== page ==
HMRC has just published its annual report on R&D Tax Credits Statistics which gives an insight into the volume and value of claims made and the demographics of companies that benefit from the scheme.
R&D Tax Credits are a tax relief designed to encourage innovation; they reward companies with a cash credit or tax reduction by allowing them to recover their eligible research and development costs. There are currently two main schemes – the SME scheme and the RDEC (Research & Development Expenditure Credit) scheme which is for large companies.
Since R&D Tax Credits were introduced in the UK in 2000, over 300,000 claims have been made and £33.3bn in tax relief claimed
As of 30 June 2020, there have been 59,265 R&D tax credit claims for 2018-19, of which 52,160 are in the SME R&D scheme. This equates to a value of 5.3bn worth of R&D Tax Credits claimed for 2018-19, corresponding to £35.3bn of R&D expenditure.
Although the volume of claims under the SME scheme is much larger than under the RDEC scheme, a similar proportion of the relief by value is claimed by large companies. This is because the amounts they claim are generally much larger than those claimed by SMEs.
SMEs working for large companies as sub-contractors or receiving related subsidies are not able to claim under the SME scheme but may be able to claim under the RDEC scheme. The number of these claims has also risen substantially in recent years.
R&D Tax Credits Statistics Headline Figures – Year on Year Increases
(2017-18 compared to 2016-17)
Total Value of R&D Tax Credits claims increased by 15% to £5.1bn
Total number of claims rose to 62,095 – an increase of 17%
Number of SME claims increased by 19% to 54,005
Number of Large Company claims under RDEC scheme increased by 7% to 8,085
Total value of R&D expenditure against which claims were made was £36.5bn – an increase of 8%
First time applicants
There have been 15,750 first time applicants for R&D Tax Credits in 2017-18, an increase of 10% from the previous year. This increase is largely driven by SME companies.
The number of SME first time applicants has increased by 13% from 12,350 in 2016-17 to 13,935 in 2017-18.
Once again it is positive to see that the number of businesses claiming continues to grow year on year, primarily driven by SMEs. There is an ongoing concern however that many companies are still missing out on this valuable incentive because they are unaware of their eligibility to make a claim. This is because the definition of R&D for tax purposes is a lot wider than many people consider. If you’ve looked at R&D Tax Credits before and concluded your business isn’t eligible, even if you’ve been told this by an accountant or other professional, it’s always worth getting a second opinion to check the advice you have received is correct, or if circumstances have changed. Now more than ever R&D Tax Credits can be a vital source of cash flow for businesses.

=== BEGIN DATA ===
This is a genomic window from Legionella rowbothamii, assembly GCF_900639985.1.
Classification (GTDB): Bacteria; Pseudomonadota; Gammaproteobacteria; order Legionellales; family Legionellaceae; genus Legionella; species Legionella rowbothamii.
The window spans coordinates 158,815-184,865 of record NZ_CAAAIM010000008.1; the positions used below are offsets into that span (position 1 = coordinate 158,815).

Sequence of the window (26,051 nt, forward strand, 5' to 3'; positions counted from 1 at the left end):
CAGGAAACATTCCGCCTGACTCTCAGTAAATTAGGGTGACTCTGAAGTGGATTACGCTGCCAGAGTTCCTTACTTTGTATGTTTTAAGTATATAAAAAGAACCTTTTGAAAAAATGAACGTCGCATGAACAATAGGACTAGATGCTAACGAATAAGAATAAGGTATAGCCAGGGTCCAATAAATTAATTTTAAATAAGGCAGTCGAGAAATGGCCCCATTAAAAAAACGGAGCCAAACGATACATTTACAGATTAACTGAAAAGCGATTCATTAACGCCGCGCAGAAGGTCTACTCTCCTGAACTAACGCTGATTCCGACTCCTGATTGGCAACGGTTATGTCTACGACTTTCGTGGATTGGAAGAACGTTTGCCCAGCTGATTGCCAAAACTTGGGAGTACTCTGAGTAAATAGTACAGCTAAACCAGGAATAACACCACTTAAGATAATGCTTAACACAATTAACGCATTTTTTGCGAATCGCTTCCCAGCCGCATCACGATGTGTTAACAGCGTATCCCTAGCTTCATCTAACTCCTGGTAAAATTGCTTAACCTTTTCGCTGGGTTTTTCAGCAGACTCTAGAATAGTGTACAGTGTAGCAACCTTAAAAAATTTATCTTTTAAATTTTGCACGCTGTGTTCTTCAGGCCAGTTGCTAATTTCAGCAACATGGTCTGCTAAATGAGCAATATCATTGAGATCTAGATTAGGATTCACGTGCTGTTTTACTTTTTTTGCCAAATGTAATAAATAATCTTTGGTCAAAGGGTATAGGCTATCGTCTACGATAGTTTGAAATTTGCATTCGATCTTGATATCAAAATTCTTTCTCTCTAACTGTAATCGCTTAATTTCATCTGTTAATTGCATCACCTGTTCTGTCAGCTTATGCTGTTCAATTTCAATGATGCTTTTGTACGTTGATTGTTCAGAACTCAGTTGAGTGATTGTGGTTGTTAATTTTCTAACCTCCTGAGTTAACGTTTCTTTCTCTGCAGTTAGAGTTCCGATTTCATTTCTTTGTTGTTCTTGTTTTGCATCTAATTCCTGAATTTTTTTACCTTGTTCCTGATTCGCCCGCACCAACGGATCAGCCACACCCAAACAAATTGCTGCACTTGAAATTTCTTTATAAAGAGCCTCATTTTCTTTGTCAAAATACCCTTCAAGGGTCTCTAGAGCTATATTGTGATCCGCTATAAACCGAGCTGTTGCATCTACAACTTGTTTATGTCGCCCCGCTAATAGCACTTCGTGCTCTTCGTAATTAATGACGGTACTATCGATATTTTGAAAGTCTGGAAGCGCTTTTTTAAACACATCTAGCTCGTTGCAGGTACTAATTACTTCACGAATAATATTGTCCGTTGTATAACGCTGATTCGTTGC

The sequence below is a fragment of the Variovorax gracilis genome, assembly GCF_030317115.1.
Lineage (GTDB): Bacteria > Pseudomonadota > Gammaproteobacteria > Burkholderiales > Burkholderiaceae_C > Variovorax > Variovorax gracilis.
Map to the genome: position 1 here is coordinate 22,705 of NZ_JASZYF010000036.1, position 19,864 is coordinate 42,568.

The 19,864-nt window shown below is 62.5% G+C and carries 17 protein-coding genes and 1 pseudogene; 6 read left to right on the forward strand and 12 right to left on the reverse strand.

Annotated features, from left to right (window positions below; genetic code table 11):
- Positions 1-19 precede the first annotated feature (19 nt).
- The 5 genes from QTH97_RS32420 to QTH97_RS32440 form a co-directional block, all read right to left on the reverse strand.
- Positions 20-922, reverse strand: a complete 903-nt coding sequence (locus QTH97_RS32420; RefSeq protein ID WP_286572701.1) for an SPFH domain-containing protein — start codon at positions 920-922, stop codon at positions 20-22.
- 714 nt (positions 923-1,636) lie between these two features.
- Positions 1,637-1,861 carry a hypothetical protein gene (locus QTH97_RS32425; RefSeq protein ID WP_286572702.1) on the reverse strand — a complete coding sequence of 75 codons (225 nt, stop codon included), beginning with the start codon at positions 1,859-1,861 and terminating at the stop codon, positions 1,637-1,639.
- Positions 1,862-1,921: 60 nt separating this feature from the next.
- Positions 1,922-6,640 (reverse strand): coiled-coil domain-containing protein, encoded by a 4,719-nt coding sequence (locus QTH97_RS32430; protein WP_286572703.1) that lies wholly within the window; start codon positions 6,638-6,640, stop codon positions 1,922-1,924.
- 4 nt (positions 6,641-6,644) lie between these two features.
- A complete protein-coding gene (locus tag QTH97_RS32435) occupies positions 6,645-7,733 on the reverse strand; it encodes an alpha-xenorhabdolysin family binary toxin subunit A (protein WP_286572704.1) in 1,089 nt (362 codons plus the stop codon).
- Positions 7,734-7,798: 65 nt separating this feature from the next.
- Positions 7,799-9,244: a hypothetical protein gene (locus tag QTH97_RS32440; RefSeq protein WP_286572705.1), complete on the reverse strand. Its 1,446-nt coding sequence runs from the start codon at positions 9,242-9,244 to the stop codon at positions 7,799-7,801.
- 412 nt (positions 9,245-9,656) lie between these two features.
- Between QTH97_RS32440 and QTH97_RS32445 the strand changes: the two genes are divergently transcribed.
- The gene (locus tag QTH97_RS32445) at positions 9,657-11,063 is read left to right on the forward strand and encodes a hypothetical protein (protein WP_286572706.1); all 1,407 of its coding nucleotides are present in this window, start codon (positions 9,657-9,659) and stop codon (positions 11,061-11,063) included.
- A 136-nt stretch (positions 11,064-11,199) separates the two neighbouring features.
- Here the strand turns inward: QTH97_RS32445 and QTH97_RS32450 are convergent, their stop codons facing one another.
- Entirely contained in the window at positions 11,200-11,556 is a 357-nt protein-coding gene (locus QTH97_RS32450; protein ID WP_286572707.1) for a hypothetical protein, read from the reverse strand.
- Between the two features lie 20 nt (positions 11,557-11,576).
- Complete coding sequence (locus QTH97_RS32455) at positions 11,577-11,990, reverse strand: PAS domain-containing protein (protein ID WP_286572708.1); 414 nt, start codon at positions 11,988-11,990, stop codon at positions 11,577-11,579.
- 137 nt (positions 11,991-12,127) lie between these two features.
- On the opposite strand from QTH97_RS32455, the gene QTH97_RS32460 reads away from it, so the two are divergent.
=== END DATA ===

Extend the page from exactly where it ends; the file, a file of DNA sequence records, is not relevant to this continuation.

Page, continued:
Location of Claimants
As in previous years, R&D claims are concentrated in companies with registered offices in London (20% of total claims and 29% of total amount claimed), the South East (15% of total claims and 19% of total amount claimed) and the East of England (10% of total claims and 12% of total amount claimed). However, the regional split is based on the registered head office location so may not be where all the R&D activity takes place.
The ‘Manufacturing’, ‘Professional, Scientific and Technical’, and ‘Information and Communication’ sectors continued to have the greatest volume of claims, making up a total of 66% of claims and 71% of the total amount claimed for 2018-19.
There are no restrictions on which industry sectors can apply for R&D Tax Credits so whatever industry you are in, if you are undertaking work that seeks to achieve an advance in science or technology then you could be eligible to make a claim. Even projects which are unsuccessful in achieving the desired outcome can qualify for relief.
R&D Tax Credits Statistics – How the Figures are Prepared
The report is compiled using statistics from claims reported on the Corporation Tax return form CT600. The figures are for 2000-01 to 2018-19 and are based on returns received up to 30 June 2020. There are still nine months (1 April 2020 to 31 March 2021) in which claims in respect of 2019 can be made (because companies are allowed to claim up to 12 months after the filing deadline) and these claims will be incorporated in the 2020 Research and Development Tax Credit Statistics when they are released next year. The latest figures released this week update the 2018 figures to include claims received between April 2019 and March 2020.
As figures are not yet complete for 2018-19, any comparisons between previous years are made between 2017-18 and 2016-17. Information reported on in-year characteristics relates to 2018-19.
Source: Research and Development Tax Credits Statistics September 2020, HM Revenue & Customs
The full report can be viewed here.
Check Your Business Is Not Missing Out
Whether your company is already claiming R&D Tax Credits or you’ve never claimed before, it’s always worth checking to ensure you’re not missing out. Contact R&D Funding Group for a free, no obligation consultation. Call Stephen Dyson on 0161 464 6351, email email@example.com, or complete our contact form.